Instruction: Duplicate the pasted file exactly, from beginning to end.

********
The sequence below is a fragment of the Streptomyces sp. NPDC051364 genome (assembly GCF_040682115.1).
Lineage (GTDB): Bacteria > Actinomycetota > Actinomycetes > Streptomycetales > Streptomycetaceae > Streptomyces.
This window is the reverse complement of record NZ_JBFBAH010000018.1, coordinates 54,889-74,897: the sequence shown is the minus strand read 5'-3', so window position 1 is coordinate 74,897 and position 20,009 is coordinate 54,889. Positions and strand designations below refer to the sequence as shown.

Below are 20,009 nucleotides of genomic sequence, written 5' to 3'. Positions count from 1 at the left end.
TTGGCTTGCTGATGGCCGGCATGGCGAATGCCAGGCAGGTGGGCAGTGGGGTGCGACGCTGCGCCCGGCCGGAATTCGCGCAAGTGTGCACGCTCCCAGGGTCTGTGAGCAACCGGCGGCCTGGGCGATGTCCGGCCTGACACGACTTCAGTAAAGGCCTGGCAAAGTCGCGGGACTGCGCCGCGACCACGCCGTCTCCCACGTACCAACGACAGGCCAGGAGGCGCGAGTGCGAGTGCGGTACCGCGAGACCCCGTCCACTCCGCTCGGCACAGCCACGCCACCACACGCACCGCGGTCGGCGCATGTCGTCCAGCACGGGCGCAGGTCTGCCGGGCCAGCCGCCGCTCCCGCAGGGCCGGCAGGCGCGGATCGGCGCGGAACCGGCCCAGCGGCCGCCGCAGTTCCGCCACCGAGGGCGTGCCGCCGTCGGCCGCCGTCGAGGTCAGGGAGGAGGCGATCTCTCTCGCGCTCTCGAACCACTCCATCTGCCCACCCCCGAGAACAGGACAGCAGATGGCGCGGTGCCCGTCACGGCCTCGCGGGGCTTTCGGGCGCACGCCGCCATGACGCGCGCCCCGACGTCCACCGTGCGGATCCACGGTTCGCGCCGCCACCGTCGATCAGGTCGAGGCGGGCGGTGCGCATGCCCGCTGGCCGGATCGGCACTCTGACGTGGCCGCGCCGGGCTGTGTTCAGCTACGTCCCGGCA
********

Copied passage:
The sequence below is a fragment of the Streptomyces sp. NPDC051364 genome (assembly GCF_040682115.1).
Lineage (GTDB): Bacteria > Actinomycetota > Actinomycetes > Streptomycetales > Streptomycetaceae > Streptomyces.
This window is the reverse complement of record NZ_JBFBAH010000018.1, coordinates 54,889-74,897: the sequence shown is the minus strand read 5'-3', so window position 1 is coordinate 74,897 and position 20,009 is coordinate 54,889. Positions and strand designations below refer to the sequence as shown.

Below are 20,009 nucleotides of genomic sequence, written 5' to 3'. Positions count from 1 at the left end.
TTGGCTTGCTGATGGCCGGCATGGCGAATGCCAGGCAGGTGGGCAGTGGGGTGCGACGCTGCGCCCGGCCGGAATTCGCGCAAGTGTGCACGCTCCCAGGGTCTGTGAGCAACCGGCGGCCTGGGCGATGTCCGGCCTGACACGACTTCAGTAAAGGCCTGGCAAAGTCGCGGGACTGCGCCGCGACCACGCCGTCTCCCACGTACCAACGACAGGCCAGGAGGCGCGAGTGCGAGTGCGGTACCGCGAGACCCCGTCCACTCCGCTCGGCACAGCCACGCCACCACACGCACCGCGGTCGGCGCATGTCGTCCAGCACGGGCGCAGGTCTGCCGGGCCAGCCGCCGCTCCCGCAGGGCCGGCAGGCGCGGATCGGCGCGGAACCGGCCCAGCGGCCGCCGCAGTTCCGCCACCGAGGGCGTGCCGCCGTCGGCCGCCGTCGAGGTCAGGGAGGAGGCGATCTCTCTCGCGCTCTCGAACCACTCCATCTGCCCACCCCCGAGAACAGGACAGCAGATGGCGCGGTGCCCGTCACGGCCTCGCGGGGCTTTCGGGCGCACGCCGCCATGACGCGCGCCCCGACGTCCACCGTGCGGATCCACGGTTCGCGCCGCCACCGTCGATCAGGTCGAGGCGGGCGGTGCGCATGCCCGCTGGCCGGATCGGCACTCTGACGTGGCCGCGCCGGGCTGTGTTCAGCTACGTCCCGGCA